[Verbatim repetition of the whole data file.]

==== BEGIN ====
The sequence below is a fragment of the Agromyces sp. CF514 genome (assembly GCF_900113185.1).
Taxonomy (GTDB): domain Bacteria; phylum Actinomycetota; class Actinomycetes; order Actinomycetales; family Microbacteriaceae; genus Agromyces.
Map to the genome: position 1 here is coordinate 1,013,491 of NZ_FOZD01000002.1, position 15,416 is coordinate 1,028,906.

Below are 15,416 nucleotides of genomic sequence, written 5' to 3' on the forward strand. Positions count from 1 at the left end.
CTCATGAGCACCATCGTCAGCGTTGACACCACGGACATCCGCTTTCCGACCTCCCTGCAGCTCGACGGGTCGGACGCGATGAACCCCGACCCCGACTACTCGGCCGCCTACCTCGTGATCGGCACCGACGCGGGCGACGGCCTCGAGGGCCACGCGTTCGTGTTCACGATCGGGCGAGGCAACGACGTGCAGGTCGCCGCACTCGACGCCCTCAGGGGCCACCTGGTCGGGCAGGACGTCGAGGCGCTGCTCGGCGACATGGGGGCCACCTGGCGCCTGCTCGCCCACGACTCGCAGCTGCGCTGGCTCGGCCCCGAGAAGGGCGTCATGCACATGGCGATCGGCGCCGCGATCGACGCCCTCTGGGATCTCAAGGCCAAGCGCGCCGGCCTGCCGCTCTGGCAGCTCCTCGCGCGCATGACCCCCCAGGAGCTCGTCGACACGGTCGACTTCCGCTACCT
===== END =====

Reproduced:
The sequence below is a fragment of the Agromyces sp. CF514 genome (assembly GCF_900113185.1).
Taxonomy (GTDB): domain Bacteria; phylum Actinomycetota; class Actinomycetes; order Actinomycetales; family Microbacteriaceae; genus Agromyces.
Map to the genome: position 1 here is coordinate 1,013,491 of NZ_FOZD01000002.1, position 15,416 is coordinate 1,028,906.

Below are 15,416 nucleotides of genomic sequence, written 5' to 3' on the forward strand. Positions count from 1 at the left end.
CTCATGAGCACCATCGTCAGCGTTGACACCACGGACATCCGCTTTCCGACCTCCCTGCAGCTCGACGGGTCGGACGCGATGAACCCCGACCCCGACTACTCGGCCGCCTACCTCGTGATCGGCACCGACGCGGGCGACGGCCTCGAGGGCCACGCGTTCGTGTTCACGATCGGGCGAGGCAACGACGTGCAGGTCGCCGCACTCGACGCCCTCAGGGGCCACCTGGTCGGGCAGGACGTCGAGGCGCTGCTCGGCGACATGGGGGCCACCTGGCGCCTGCTCGCCCACGACTCGCAGCTGCGCTGGCTCGGCCCCGAGAAGGGCGTCATGCACATGGCGATCGGCGCCGCGATCGACGCCCTCTGGGATCTCAAGGCCAAGCGCGCCGGCCTGCCGCTCTGGCAGCTCCTCGCGCGCATGACCCCCCAGGAGCTCGTCGACACGGTCGACTTCCGCTACCT